The Alhambra


Washington Irving (1783‒1859) was one of the most widely read American authors of his day, and one of the first to be recognized in Europe for his works of fiction. Born in New York City, Irving frequently wrote about old New York (New Amsterdam) and the Hudson Valley under the original Dutch settlers, at first by creating a literary persona, the fictional Dutchman “Diedrich Knickerbocker.” In 1829, while serving in the American Legation in Madrid, Irving visited the fortress complex of the Alhambra in Granada, where he stayed in the rooms once occupied by Queen Elizabeth Farnese, overlooking the Garden of Lindaraxa. Irving wrote this book during his sojourn in the Alhambra, which was the royal residence of the Nasrid Arab kings of the Emirate of Grenada in the 13th century. Comprised of 30 chapters, the book begins with descriptions of the Andalusian countryside as well as views of the interior and exterior of the palace quarters, bringing to life such parts of the fortress as the Hall of the Ambassadors, the Tower of Comares, and the Generalife. Other chapters recount Spanish legends associated with Alhambra or its last Arab king Boabdil (also called Abu `Abdallah Muhammad XII), which include the legends of “The Three Beautiful Princesses” and “The Rose of The Alhambra.” Irving also describes his encounters with his hosts and with other people he met at the Alhambra. The book is illustrated with numerous drawings showing the interior architecture of the palace complex, as well as depictions of the surrounding landscape. The last Muslim kingdom in Spain, the Emirate of Granada, was founded in the 1230s after the collapse of Almohad rule in Al-Andalus. It survived for more than 250 years but finally surrendered to the Catholic monarchs Ferdinand and Isabella in 1492. The Alhambra was first published in London in 1832. A U.S. edition was published months later in Philadelphia. In an 1857 edition, Irving rewrote the book, adding new chapters and rearranging old ones. This edition was published in London in 1896.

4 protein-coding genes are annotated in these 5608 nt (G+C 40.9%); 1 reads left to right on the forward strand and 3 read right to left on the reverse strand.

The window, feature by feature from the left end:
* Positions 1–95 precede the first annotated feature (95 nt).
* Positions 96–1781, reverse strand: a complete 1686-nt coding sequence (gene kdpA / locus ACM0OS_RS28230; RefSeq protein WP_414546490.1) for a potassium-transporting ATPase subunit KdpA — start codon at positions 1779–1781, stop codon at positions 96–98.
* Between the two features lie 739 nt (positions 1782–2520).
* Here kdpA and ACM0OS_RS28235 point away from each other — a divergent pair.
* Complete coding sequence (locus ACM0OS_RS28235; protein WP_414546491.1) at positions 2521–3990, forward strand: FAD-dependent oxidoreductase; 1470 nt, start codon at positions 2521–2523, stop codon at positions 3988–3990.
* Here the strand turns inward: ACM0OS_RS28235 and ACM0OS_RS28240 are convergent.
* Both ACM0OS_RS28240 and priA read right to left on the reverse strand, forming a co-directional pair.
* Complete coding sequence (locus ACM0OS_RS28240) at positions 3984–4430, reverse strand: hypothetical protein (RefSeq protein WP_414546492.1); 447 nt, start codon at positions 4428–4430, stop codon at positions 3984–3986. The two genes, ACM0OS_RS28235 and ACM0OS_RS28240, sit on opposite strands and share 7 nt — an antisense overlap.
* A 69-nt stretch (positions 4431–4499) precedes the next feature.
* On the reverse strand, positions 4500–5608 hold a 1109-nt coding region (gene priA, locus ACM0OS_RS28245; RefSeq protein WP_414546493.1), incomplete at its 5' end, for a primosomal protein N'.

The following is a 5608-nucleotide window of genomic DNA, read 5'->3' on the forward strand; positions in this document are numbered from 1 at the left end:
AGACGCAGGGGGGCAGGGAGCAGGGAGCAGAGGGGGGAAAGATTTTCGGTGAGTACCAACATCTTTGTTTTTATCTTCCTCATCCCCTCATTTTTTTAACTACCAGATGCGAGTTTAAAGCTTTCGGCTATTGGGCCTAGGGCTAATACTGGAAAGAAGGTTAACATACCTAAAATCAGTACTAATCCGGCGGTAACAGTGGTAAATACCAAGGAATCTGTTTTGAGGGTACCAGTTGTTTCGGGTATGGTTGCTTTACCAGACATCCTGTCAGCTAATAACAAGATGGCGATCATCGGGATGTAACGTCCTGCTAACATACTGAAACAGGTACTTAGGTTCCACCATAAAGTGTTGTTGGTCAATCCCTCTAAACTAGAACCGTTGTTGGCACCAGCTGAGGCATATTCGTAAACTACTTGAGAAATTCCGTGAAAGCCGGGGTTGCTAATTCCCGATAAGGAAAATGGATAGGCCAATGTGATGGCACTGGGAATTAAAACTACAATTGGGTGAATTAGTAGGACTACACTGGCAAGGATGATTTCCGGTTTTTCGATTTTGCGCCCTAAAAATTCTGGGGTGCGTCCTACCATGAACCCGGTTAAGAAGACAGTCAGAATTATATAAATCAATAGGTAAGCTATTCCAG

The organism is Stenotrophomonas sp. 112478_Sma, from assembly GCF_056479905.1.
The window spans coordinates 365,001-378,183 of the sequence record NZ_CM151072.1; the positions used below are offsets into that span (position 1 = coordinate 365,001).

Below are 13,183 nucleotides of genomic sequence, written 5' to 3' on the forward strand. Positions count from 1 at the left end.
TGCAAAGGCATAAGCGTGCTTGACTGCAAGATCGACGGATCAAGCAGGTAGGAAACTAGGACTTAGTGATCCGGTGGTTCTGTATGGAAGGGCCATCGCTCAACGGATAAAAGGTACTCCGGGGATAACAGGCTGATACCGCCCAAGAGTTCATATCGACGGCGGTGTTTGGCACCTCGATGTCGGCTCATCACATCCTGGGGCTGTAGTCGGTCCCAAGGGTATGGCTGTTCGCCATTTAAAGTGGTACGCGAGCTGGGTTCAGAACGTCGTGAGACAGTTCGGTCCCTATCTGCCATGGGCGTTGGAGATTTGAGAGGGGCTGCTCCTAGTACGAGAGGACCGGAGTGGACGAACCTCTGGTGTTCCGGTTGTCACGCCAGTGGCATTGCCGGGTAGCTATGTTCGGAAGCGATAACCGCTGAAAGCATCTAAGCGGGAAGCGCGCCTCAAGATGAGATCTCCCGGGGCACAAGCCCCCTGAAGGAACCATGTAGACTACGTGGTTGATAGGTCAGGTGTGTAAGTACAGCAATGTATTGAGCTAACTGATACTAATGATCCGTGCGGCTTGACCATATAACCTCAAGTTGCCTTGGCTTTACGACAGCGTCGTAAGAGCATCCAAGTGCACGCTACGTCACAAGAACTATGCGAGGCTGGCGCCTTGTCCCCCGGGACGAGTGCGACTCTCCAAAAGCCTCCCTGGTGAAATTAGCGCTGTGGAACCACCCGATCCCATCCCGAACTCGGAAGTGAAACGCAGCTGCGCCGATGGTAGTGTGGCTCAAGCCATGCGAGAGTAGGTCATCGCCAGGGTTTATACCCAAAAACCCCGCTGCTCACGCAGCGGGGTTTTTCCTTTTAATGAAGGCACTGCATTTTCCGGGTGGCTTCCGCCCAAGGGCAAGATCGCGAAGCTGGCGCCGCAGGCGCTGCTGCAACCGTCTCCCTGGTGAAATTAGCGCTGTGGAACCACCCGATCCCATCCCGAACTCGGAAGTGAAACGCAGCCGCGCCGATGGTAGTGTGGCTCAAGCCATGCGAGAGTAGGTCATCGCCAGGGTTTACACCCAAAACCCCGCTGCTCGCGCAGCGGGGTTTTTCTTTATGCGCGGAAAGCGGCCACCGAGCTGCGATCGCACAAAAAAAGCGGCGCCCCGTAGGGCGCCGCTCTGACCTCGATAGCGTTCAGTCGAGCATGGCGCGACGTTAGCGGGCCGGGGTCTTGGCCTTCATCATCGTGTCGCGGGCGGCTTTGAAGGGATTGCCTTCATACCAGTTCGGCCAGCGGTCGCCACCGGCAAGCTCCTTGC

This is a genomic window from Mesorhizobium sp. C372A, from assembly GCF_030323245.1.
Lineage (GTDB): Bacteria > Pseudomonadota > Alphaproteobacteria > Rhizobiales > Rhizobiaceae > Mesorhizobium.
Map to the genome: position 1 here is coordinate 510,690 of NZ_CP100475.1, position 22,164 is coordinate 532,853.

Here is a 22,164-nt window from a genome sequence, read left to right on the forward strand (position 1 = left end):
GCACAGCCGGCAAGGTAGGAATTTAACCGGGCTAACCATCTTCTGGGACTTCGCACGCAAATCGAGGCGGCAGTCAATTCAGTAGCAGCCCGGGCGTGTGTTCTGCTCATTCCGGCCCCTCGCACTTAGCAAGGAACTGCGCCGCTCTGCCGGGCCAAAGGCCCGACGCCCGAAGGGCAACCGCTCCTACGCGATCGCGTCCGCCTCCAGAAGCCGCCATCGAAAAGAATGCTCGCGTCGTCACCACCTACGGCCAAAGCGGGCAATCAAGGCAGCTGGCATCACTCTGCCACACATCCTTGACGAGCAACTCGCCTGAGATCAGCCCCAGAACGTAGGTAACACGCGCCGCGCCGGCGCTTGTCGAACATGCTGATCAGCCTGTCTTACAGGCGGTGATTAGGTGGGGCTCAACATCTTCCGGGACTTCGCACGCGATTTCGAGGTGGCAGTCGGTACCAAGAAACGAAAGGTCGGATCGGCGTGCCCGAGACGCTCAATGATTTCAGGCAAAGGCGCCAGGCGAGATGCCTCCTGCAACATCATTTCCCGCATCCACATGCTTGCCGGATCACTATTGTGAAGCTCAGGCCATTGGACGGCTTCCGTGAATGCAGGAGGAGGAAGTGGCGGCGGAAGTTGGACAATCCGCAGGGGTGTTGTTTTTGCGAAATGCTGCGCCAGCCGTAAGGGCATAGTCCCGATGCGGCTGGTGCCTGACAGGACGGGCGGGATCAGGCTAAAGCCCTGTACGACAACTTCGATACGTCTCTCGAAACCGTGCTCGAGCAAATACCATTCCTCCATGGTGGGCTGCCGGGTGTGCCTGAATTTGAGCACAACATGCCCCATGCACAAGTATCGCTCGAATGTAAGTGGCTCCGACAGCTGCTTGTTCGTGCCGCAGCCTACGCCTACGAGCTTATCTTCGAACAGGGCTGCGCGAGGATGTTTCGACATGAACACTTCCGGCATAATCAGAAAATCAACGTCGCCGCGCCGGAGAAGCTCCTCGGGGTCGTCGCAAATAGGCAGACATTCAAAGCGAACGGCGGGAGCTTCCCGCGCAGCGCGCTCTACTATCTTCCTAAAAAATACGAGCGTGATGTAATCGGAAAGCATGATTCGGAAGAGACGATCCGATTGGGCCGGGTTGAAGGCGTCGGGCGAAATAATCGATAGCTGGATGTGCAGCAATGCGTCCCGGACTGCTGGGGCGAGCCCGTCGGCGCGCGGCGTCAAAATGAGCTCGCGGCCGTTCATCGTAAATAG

Last updated: October 30, 2017